1. (b)
    the cogency of the evidence and whether the nature of the illegality affects the cogency of the evidence so obtained;
  1. (c)
    the importance of the evidence in the proceeding;
  1. (d)
    the nature and seriousness of the offence;
  1. (e)
    the nature of the unlawful conduct;
  1. (f)
    whether such conduct is encouraged or tolerated by those in higher authority in the police force; and
  1. (g)
    how easy it would have been to comply with the law.”
  1. [54]
    I have found that C Edwards was conscious of the need to have a reasonable suspicion before he could lawfully search the car and that he acted, at best for him, in reckless disregard of that requirement by pursuing a high handed, over-zealous approach which offered arbitrary and specious reasons for searching the car. I have found that his conduct at the scene was less than honest and gave mere lip service to important legislative restrictions on the power to search, which restrictions were well known to the relevant officer. His conduct after the search should also be noted. Rather than appear as a frank and candid witness who was prepared to give a truthful account of his recollection, he engaged in self-serving reconstruction. I have found that his evidence about observing cannabis was untruthful. His conduct at the scene of the incident also involved a breach of s. 4.9 of the Police Service Administration Act 1990 (Qld).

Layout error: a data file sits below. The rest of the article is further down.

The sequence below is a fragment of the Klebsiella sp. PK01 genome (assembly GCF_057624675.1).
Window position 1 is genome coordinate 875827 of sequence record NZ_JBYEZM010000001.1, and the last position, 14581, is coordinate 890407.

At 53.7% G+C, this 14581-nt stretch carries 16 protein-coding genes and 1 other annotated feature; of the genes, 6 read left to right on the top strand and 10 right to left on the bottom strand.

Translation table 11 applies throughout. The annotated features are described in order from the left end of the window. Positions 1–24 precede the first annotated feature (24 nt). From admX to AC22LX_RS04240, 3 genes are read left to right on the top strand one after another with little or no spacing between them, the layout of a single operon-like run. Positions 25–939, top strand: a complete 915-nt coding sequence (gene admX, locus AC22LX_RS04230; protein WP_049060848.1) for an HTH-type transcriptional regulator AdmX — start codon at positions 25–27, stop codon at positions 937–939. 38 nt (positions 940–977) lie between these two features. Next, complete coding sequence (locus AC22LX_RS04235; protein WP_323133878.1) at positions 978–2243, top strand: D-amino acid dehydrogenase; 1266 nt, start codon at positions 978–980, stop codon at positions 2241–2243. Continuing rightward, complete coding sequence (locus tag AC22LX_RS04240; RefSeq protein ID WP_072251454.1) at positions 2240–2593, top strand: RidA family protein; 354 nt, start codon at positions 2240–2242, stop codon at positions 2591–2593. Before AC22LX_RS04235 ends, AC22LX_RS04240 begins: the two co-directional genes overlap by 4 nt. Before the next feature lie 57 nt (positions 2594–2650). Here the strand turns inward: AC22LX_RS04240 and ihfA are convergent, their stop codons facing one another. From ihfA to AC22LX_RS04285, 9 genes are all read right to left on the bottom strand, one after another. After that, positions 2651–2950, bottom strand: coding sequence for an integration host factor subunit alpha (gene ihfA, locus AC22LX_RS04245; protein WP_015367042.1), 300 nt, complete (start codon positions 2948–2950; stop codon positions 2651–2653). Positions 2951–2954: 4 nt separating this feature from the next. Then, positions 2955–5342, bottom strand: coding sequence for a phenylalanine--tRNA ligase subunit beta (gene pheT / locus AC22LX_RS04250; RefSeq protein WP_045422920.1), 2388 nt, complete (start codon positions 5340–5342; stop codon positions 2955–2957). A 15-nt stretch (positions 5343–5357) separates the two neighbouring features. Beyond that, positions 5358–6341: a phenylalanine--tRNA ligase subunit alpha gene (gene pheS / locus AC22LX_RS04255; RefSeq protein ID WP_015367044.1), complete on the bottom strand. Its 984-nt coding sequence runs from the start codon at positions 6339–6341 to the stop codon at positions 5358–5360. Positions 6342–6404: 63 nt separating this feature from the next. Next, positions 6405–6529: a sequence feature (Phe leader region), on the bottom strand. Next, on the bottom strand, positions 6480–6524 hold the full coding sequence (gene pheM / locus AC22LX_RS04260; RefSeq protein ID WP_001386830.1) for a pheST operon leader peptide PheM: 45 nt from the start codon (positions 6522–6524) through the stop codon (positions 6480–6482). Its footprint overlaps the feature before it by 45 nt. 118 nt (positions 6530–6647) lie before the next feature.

2. [55]
    The drugs seized comprised 9.912 grams of pure methylamphetamine contained in 15.694 grams of substance and 93 grams of cannabis. As I have indicated, I accept the Crown’s submission that given the quantities found, the alleged offending might attract a head sentence in the range of 18 months to 2.5 years imprisonment. The offending may be regarded as serious.  
  3. [56]
    The evidence obtained on the search is clearly important to the prosecution. The importance of the evidence is a factor favouring its admission.
  4. [57]
    The evidence obtained is cogent and not affected by the unlawful nature of the search. In the circumstances of this case, I have formed the view that this should be given some weight in favour of its admission. In forming this view I have had careful regard to what was said by Applegarth J in R v P.[56]  
  5. [58]